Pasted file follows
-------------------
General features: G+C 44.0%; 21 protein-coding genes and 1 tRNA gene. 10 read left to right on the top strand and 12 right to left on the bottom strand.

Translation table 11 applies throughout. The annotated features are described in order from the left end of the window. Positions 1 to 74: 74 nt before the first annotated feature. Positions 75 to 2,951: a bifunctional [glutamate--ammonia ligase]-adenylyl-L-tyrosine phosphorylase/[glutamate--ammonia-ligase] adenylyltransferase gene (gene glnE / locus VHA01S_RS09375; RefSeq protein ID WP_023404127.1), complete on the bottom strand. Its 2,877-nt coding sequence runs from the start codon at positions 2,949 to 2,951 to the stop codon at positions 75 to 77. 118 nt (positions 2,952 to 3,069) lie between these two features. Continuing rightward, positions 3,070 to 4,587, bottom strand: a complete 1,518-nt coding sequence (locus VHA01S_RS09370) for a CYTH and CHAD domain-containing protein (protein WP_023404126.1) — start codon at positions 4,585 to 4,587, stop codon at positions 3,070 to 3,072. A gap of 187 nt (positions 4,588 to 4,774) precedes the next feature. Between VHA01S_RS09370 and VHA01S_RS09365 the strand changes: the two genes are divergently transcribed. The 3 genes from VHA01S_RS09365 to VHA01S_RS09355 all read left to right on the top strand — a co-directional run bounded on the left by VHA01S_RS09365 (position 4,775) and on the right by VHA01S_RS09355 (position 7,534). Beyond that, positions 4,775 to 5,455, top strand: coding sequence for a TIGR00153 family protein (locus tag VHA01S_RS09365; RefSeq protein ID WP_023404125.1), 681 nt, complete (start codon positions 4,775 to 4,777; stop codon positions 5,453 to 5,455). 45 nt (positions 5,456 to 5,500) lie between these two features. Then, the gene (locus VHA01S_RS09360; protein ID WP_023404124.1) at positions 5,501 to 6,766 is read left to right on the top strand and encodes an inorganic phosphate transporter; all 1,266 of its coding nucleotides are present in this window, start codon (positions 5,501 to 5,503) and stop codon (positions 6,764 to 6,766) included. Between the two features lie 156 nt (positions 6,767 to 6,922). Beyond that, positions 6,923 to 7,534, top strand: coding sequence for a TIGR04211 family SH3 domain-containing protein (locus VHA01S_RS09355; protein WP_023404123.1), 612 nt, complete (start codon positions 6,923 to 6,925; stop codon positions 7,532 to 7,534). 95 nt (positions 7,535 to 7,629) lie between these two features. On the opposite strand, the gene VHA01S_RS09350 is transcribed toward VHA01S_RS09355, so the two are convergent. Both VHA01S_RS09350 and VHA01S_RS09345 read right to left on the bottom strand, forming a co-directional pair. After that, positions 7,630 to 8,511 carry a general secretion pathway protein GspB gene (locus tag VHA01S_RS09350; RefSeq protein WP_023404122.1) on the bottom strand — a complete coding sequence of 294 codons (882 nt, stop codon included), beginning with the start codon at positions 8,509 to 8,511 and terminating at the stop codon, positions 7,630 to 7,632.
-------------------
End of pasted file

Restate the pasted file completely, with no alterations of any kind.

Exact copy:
General features: G+C 44.0%; 21 protein-coding genes and 1 tRNA gene. 10 read left to right on the top strand and 12 right to left on the bottom strand.

Translation table 11 applies throughout. The annotated features are described in order from the left end of the window. Positions 1 to 74: 74 nt before the first annotated feature. Positions 75 to 2,951: a bifunctional [glutamate--ammonia ligase]-adenylyl-L-tyrosine phosphorylase/[glutamate--ammonia-ligase] adenylyltransferase gene (gene glnE / locus VHA01S_RS09375; RefSeq protein ID WP_023404127.1), complete on the bottom strand. Its 2,877-nt coding sequence runs from the start codon at positions 2,949 to 2,951 to the stop codon at positions 75 to 77. 118 nt (positions 2,952 to 3,069) lie between these two features. Continuing rightward, positions 3,070 to 4,587, bottom strand: a complete 1,518-nt coding sequence (locus VHA01S_RS09370) for a CYTH and CHAD domain-containing protein (protein WP_023404126.1) — start codon at positions 4,585 to 4,587, stop codon at positions 3,070 to 3,072. A gap of 187 nt (positions 4,588 to 4,774) precedes the next feature. Between VHA01S_RS09370 and VHA01S_RS09365 the strand changes: the two genes are divergently transcribed. The 3 genes from VHA01S_RS09365 to VHA01S_RS09355 all read left to right on the top strand — a co-directional run bounded on the left by VHA01S_RS09365 (position 4,775) and on the right by VHA01S_RS09355 (position 7,534). Beyond that, positions 4,775 to 5,455, top strand: coding sequence for a TIGR00153 family protein (locus tag VHA01S_RS09365; RefSeq protein ID WP_023404125.1), 681 nt, complete (start codon positions 4,775 to 4,777; stop codon positions 5,453 to 5,455). 45 nt (positions 5,456 to 5,500) lie between these two features. Then, the gene (locus VHA01S_RS09360; protein ID WP_023404124.1) at positions 5,501 to 6,766 is read left to right on the top strand and encodes an inorganic phosphate transporter; all 1,266 of its coding nucleotides are present in this window, start codon (positions 5,501 to 5,503) and stop codon (positions 6,764 to 6,766) included. Between the two features lie 156 nt (positions 6,767 to 6,922). Beyond that, positions 6,923 to 7,534, top strand: coding sequence for a TIGR04211 family SH3 domain-containing protein (locus VHA01S_RS09355; protein WP_023404123.1), 612 nt, complete (start codon positions 6,923 to 6,925; stop codon positions 7,532 to 7,534). 95 nt (positions 7,535 to 7,629) lie between these two features. On the opposite strand, the gene VHA01S_RS09350 is transcribed toward VHA01S_RS09355, so the two are convergent. Both VHA01S_RS09350 and VHA01S_RS09345 read right to left on the bottom strand, forming a co-directional pair. After that, positions 7,630 to 8,511 carry a general secretion pathway protein GspB gene (locus tag VHA01S_RS09350; RefSeq protein WP_023404122.1) on the bottom strand — a complete coding sequence of 294 codons (882 nt, stop codon included), beginning with the start codon at positions 8,509 to 8,511 and terminating at the stop codon, positions 7,630 to 7,632.